In testimony whereof, we have caused these Our Letters to be made Patent, and the Great Seal of Canada to be hereunto affixed. Witness, Our Most Dear and Entirely Beloved Uncle and Most Faithful Counsellor Field Marshal His Royal Highness Prince Arthur William Patrick Albert, Duke of Connaught and of Strath-earn, Earl of Sussex (in the Peerage of the United Kingdom), Prince of the United Kingdom of Great Britain and Ireland, Duke of Saxony, Prince of Saxe-Coburg and Gotha; Knight of Our Most Noble Order of the Garter; Knight of Our Most Ancient and Most Noble Order of the Thistle; Knight of Our Most Illustrious Order of Saint Patrick; one of Our Most Honourable Privy Council; Great Master of Our Most Honourable Order of the Bath; Knight Grand Commander of Our Most Exalted Order of the Star of India; Knight Grand Cross of Our Most Distinguished Order of Saint Michael and Saint George; Knight Grand Commander of Our Most Eminent Order of the Indian Empire; Knight Grand Cross of Our Royal Victorian Order; Our Personal Aide-de-Camp; Governor General and Commander-in-Chief of Our Dominion of Canada.

At Our Government House, in Our City of Ottawa, this third day of September, in the year of Our Lord one thousand nine hundred and fourteen, and in the fifth year of Our Reign.

By command,

P. Pelletier,

Acting Under-Secretary of State.

He said: Mr. Speaker, under the Finance Act, 1914, which was passed at the August session, authority was given to the Governor in Council, in case of war or any financial crisis, by proclamation published in the Canada Gazette, to authorize the making of advances in Dominion notes to banks upon securities approved by the Treasury Board; to authorize the chartered banks to make payments in bank notes instead of in Dominion notes or gold; to authorize the chartered banks to issue excess circulation during, that period of the year in which previously to the passing of this legislation they had not had that power and to suspend the redemption in gold of Dominion notes. The object of the Act was to give additional volume and flexibility to the currency and to conserve the gold supply of the Dominion. I draw the attention of the House to subsection 5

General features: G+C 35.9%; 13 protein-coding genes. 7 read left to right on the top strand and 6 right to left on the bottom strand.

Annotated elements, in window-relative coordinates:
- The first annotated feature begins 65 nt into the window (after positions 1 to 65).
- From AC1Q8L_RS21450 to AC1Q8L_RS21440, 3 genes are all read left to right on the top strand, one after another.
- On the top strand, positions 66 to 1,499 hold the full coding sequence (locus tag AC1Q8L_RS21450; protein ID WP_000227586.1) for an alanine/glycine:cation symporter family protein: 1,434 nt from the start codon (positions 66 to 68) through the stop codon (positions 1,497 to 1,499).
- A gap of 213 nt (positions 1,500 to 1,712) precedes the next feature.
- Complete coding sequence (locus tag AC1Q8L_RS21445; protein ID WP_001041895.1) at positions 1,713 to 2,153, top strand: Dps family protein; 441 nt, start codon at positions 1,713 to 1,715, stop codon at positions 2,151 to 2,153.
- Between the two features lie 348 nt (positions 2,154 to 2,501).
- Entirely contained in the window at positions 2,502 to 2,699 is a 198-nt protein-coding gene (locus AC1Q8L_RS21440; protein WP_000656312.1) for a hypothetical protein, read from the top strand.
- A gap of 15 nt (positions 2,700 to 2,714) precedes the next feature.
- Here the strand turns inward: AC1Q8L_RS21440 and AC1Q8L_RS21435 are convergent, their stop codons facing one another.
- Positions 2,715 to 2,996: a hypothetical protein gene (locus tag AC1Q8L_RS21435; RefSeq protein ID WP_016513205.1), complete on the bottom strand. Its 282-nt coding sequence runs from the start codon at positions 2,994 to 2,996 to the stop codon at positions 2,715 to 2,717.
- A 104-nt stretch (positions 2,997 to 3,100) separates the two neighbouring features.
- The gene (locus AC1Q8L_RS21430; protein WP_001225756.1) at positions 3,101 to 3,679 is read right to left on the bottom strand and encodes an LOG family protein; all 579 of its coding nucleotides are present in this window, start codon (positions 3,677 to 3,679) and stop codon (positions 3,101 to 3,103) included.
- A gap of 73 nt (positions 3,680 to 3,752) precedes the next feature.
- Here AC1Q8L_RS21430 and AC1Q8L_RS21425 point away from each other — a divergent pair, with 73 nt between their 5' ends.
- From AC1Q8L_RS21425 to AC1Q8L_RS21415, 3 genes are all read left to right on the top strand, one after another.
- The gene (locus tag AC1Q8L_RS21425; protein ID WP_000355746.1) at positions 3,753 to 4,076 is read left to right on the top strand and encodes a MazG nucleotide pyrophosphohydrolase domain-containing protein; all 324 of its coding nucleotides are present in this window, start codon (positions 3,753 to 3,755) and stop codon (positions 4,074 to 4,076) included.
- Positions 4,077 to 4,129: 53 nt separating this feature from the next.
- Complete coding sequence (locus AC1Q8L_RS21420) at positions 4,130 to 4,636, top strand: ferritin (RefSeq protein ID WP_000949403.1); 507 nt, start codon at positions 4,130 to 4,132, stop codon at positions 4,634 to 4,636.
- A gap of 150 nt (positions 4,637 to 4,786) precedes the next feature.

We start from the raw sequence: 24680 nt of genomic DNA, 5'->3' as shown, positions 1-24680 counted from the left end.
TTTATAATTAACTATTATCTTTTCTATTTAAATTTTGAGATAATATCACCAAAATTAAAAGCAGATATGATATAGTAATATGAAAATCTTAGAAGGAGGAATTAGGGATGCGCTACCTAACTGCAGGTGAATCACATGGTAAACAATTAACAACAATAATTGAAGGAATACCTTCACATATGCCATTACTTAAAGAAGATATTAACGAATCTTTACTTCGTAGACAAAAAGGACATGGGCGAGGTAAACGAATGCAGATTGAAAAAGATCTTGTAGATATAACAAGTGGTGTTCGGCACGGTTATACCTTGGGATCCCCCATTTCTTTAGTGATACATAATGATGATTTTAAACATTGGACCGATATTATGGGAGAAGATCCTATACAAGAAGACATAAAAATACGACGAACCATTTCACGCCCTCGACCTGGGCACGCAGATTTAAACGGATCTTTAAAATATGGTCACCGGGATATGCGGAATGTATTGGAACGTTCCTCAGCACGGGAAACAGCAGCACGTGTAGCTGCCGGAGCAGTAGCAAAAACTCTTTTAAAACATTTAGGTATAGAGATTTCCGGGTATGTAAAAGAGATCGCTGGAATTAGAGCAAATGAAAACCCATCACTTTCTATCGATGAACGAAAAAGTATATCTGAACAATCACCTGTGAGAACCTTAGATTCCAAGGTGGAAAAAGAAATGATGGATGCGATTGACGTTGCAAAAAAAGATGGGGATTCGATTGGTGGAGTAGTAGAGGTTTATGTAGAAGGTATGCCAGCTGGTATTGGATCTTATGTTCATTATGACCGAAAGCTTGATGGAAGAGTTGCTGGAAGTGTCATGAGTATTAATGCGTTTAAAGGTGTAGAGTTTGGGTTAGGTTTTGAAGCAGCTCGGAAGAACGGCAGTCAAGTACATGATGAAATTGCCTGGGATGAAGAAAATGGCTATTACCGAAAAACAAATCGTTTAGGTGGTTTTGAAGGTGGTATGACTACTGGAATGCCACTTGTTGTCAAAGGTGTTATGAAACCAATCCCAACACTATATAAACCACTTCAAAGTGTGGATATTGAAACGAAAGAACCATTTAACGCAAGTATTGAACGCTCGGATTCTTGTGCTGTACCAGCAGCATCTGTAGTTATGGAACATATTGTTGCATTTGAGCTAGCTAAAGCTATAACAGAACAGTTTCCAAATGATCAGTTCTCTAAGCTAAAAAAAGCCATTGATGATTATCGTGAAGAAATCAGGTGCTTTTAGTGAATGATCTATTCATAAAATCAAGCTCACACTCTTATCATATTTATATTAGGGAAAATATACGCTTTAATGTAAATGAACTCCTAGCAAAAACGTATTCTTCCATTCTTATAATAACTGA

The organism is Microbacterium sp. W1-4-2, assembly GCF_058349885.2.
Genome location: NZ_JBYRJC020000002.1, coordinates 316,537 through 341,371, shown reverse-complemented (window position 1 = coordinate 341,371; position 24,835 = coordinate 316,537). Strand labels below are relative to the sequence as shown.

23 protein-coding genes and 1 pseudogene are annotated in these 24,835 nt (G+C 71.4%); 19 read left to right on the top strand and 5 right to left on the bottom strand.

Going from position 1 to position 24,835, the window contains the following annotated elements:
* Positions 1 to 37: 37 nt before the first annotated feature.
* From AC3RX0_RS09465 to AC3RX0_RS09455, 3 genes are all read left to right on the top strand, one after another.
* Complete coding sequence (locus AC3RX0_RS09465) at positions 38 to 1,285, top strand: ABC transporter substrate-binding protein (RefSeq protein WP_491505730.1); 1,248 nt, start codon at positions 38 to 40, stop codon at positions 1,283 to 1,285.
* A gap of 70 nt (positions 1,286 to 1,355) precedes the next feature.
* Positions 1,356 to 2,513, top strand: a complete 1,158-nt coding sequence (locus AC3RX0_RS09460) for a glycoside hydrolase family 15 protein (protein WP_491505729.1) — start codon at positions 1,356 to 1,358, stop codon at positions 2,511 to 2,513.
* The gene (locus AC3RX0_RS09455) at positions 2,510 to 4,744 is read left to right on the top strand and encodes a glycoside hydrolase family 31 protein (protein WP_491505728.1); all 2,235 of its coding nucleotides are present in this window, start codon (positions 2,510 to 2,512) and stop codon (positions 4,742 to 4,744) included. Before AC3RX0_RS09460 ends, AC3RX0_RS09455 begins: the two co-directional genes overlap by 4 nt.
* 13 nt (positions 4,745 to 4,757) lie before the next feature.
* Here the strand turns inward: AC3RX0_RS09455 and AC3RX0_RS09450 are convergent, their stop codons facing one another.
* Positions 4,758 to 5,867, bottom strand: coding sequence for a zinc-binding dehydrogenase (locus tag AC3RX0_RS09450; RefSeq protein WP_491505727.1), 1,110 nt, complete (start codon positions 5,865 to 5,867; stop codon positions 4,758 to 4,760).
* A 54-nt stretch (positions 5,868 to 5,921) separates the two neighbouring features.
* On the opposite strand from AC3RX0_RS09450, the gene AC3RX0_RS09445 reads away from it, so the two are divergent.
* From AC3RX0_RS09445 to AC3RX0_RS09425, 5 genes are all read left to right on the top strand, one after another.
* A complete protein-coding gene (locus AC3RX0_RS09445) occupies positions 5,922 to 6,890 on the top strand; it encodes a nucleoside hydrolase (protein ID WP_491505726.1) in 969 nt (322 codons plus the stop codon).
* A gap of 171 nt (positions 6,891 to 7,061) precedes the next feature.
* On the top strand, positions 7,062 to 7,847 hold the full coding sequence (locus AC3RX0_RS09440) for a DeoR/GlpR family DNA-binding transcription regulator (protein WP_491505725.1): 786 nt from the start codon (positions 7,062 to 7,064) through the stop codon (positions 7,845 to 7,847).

of section 4 of this Act, which reads as follows :

No proclamation issued under the provisions of this section shall continue in force for more than thirty days after the beginning of the first session of Parlament held after the issue thereof, unless it is approved by resolution passed by both Houses of Parliament.

In September last the Government, in pursuance oiT the authority conferred upon it by the Act, issued a proclamation authorizing the doing-of the several things which I have just mentioned, and it becomes necessary now, if this proclamation is to continue in effect, as the Government thinks it should, that a resolution should be passed by the House of Commons and by the Senate continuing it in force. While no such financial conditions exist as prevailed at the time this legislation was passed in August last, it is deemed prudent by the Government and by the financial and business community that the proclamation should be continued. It is quite impossible to forecast what effect the vicissitudes of the war may have upon international finance or monetary conditions in the great credit centres of the world, such as London and New York. Parliament having met on February 4, it is desirable that this legislation should be passed without further delay, The Budget. debate is proceeding next week and, we should hope, without interruption. I would therefore ask the House to facilitate the adoption of this resolution. I have already brought down, in answer to a question, information as to the amount of advances which have been made to the chartered banks in Dominion notes under he authority of this legislation. To refresh the memory of the House, I may say that the total amount issued to January 31, 1915, was $14,400,000, and the total amount outstanding of indebtedness by the banks to the Dominion Government was $7,900,000, which indicates that there has been repaid to the Government $6,500,000.